The Peninsula India

Meaning and Definition of Peninsula

The word Peninsula is derived from Latin word paeninsula. Paene means“almost” and insula means “island”. It is a land form surrounded by water on the majority of its border while being connected to a mainland from which it extends.

Peninsula India

The Peninsular India

The Peninsular Plateau of India is also named as the Plateau of Peninsular India. Its biggest part is known as the Deccan Plateau, comprising the most part of southern portion of the nation. The plateau ascends 100 meters in the north, ascending further to over 1,000 meters to the south, creating an elevated triangle situated in the well-known downhill-moving triangle of the seashore of the Indian subcontinent.

The Peninsular India can be divided into four regions.

  1. Central Highlands
  2. Deccan Plateau
  3. Western Ghats
  4. Eastern Ghats.
    1. Central Highlands: The northern segment of the peninsular cluster is known as the Central Highlands, despite the fact that they are not really so high. It was formed from hard metamorphic and igneous rocks. The cluster consists of two segments, demarcated by the west-running Narmada River. The Vindhyas and its eastern stretches enclose the one situated to the north on one region. To the north-west, it is edged by the Aravalli Mountain Ranges. The plateau extends more to the west, but is intersected by the arenaceous and stony arid region of Rajasthan. These are quite old examples of fold mountains. On the third side, this plateau fuses gradually in the Gangetic Plains of the north. This is named as the Malwa Plateau. It is considerably broad in the west and becomes narrowed to the east.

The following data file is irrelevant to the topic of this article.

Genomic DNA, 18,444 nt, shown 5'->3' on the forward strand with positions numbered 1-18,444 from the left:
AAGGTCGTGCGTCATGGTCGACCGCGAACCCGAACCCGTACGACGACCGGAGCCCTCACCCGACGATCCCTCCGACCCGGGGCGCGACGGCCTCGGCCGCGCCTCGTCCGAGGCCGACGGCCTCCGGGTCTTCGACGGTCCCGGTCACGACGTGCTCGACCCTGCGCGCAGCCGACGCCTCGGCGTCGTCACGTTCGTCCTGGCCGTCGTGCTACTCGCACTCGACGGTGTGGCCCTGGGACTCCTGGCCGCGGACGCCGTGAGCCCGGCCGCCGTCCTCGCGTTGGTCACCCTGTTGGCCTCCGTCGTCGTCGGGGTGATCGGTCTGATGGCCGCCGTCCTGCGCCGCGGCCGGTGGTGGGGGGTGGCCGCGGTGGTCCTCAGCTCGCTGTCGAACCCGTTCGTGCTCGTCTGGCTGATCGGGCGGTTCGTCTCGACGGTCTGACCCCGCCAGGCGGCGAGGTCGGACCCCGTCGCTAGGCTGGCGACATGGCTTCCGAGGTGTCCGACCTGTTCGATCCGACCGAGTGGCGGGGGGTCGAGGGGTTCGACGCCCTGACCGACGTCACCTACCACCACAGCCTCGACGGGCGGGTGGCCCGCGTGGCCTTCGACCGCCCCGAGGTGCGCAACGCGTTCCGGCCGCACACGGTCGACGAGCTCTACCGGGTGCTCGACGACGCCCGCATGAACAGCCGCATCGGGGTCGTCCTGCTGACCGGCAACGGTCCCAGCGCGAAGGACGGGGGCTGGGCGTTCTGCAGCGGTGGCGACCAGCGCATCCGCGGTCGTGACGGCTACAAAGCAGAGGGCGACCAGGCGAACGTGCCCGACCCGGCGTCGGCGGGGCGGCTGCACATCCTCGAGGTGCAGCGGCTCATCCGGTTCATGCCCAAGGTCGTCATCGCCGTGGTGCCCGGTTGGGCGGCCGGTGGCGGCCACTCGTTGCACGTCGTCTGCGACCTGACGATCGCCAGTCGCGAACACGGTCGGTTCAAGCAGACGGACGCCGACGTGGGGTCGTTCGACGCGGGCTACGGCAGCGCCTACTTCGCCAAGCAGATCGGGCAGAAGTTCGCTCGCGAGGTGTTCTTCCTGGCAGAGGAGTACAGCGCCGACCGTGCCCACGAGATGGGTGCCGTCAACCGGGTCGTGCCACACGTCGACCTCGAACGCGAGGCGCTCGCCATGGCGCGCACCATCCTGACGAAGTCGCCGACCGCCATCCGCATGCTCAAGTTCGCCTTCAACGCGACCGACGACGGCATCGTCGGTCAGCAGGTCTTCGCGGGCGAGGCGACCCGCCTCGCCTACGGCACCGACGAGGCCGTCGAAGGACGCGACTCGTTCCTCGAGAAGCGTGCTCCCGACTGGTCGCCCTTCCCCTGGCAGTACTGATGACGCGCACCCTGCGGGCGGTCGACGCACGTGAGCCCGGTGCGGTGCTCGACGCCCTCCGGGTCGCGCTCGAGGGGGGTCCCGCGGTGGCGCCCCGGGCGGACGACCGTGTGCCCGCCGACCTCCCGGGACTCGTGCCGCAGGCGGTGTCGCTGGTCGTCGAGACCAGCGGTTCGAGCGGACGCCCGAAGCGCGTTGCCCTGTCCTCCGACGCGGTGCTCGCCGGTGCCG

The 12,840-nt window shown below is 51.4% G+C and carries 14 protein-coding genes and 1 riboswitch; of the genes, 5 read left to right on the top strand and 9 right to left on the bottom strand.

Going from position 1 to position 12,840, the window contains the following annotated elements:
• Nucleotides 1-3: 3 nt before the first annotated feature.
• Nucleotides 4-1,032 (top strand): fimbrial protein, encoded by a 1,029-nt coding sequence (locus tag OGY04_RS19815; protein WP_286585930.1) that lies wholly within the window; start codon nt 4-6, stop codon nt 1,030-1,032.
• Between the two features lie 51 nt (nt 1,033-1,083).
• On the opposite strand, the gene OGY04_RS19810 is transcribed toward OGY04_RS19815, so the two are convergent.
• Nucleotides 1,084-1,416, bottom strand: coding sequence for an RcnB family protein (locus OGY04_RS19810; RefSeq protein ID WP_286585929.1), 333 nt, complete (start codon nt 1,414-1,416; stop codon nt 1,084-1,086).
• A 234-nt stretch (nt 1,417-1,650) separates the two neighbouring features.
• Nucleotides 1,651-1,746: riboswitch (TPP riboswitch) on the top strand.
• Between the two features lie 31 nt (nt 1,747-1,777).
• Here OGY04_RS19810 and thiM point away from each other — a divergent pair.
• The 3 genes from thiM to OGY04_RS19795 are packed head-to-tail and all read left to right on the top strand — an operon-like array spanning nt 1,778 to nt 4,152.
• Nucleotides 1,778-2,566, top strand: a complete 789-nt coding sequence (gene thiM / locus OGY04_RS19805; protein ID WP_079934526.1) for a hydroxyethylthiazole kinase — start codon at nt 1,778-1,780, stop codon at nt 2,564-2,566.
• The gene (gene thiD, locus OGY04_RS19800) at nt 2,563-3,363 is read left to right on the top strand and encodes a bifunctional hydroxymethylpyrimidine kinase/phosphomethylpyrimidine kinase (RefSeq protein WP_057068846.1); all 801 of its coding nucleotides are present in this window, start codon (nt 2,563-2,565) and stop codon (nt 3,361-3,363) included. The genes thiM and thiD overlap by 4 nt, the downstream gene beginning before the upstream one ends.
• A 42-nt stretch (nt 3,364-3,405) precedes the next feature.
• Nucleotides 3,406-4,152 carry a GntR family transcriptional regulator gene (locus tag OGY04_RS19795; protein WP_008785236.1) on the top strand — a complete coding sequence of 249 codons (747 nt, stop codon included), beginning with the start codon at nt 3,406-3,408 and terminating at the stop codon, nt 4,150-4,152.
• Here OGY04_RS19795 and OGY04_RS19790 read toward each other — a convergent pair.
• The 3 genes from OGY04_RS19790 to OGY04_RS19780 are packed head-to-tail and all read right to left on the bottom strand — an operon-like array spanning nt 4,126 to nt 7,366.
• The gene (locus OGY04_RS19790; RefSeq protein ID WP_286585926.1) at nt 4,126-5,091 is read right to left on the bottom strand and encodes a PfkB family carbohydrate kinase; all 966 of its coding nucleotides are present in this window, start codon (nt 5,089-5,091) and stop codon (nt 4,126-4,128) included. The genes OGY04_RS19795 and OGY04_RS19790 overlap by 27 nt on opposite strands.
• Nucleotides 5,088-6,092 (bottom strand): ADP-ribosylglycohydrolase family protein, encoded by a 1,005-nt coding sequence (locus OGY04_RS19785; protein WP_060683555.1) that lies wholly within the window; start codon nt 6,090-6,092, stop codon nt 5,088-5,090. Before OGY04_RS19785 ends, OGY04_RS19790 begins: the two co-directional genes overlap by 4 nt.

2. Deccan Plateau – The Deccan Plateau is situated to the south of the Indo-Gangetic Basin. The Western Ghats Mountain Range is quite high and stops the humidity from the southwestern monsoon from arriving at the plateau. Therefore, the area gets negligible precipitation.
    3. The Western Ghats: They make the western and eastern edges of the Deccan Plateau. The average elevation of Western Ghats is 900 – 1600 meters, Compared to 600 meters in case of Eastern Ghats. The Eastern Ghats stretch from Mahanadi Valley to the Nilgiris in the south. The Western Ghats cause oceanographic rains as they face the rain-laden winds from west.
    4. Eastern Ghats: The Eastern Ghats are a discontinuous range of mountains along India’s eastern coast. The Eastern Ghats run from the northern Odisha through Andhra Pradesh to Tamil Nadu in the south passing some parts of Karnataka and in the Wayanad district of Kerala. They are eroded and cut through by four major rivers of peninsular India, viz. Godavari, Mahanadi, Krishna, and Kaveri.The mountain ranges run parallel to the Bay of Bengal. The Deccan Plateau lies to the west of the range, between the Eastern Ghats and Western Ghats. The coastal plains, including the Coromandel Coast region, lie between the Eastern Ghats and the Bay of Bengal. The Eastern Ghats are not as high as the Western Ghats.